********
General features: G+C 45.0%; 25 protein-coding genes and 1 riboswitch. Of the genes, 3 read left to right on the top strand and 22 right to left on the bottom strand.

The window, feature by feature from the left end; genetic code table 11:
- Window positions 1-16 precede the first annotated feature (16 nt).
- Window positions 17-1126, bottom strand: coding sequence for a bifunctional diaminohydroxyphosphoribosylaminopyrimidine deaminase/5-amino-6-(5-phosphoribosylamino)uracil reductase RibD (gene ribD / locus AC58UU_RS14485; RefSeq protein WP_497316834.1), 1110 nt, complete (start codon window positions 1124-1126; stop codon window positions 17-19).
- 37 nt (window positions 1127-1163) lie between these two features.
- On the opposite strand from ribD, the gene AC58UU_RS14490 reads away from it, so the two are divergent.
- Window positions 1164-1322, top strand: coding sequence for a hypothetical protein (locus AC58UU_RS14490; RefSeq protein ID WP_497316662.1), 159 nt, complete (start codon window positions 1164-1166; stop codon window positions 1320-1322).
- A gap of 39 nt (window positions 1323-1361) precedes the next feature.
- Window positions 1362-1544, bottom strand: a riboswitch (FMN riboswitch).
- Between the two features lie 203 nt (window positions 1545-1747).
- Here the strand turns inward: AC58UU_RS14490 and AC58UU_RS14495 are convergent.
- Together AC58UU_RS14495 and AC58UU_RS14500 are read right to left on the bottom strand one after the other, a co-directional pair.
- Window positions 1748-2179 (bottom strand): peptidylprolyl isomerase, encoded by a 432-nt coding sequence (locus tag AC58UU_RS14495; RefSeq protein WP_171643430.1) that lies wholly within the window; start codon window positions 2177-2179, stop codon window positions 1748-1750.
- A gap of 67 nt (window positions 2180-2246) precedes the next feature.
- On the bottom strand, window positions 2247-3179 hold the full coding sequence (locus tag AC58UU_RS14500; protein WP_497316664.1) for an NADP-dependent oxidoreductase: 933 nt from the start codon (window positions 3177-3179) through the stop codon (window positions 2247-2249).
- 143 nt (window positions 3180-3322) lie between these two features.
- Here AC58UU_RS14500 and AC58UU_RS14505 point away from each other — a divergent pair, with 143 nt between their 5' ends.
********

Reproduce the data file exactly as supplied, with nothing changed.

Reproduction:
General features: G+C 45.0%; 25 protein-coding genes and 1 riboswitch. Of the genes, 3 read left to right on the top strand and 22 right to left on the bottom strand.

The window, feature by feature from the left end; genetic code table 11:
- Window positions 1-16 precede the first annotated feature (16 nt).
- Window positions 17-1126, bottom strand: coding sequence for a bifunctional diaminohydroxyphosphoribosylaminopyrimidine deaminase/5-amino-6-(5-phosphoribosylamino)uracil reductase RibD (gene ribD / locus AC58UU_RS14485; RefSeq protein WP_497316834.1), 1110 nt, complete (start codon window positions 1124-1126; stop codon window positions 17-19).
- 37 nt (window positions 1127-1163) lie between these two features.
- On the opposite strand from ribD, the gene AC58UU_RS14490 reads away from it, so the two are divergent.
- Window positions 1164-1322, top strand: coding sequence for a hypothetical protein (locus AC58UU_RS14490; RefSeq protein ID WP_497316662.1), 159 nt, complete (start codon window positions 1164-1166; stop codon window positions 1320-1322).
- A gap of 39 nt (window positions 1323-1361) precedes the next feature.
- Window positions 1362-1544, bottom strand: a riboswitch (FMN riboswitch).
- Between the two features lie 203 nt (window positions 1545-1747).
- Here the strand turns inward: AC58UU_RS14490 and AC58UU_RS14495 are convergent.
- Together AC58UU_RS14495 and AC58UU_RS14500 are read right to left on the bottom strand one after the other, a co-directional pair.
- Window positions 1748-2179 (bottom strand): peptidylprolyl isomerase, encoded by a 432-nt coding sequence (locus tag AC58UU_RS14495; RefSeq protein WP_171643430.1) that lies wholly within the window; start codon window positions 2177-2179, stop codon window positions 1748-1750.
- A gap of 67 nt (window positions 2180-2246) precedes the next feature.
- On the bottom strand, window positions 2247-3179 hold the full coding sequence (locus tag AC58UU_RS14500; protein WP_497316664.1) for an NADP-dependent oxidoreductase: 933 nt from the start codon (window positions 3177-3179) through the stop codon (window positions 2247-2249).
- 143 nt (window positions 3180-3322) lie between these two features.
- Here AC58UU_RS14500 and AC58UU_RS14505 point away from each other — a divergent pair, with 143 nt between their 5' ends.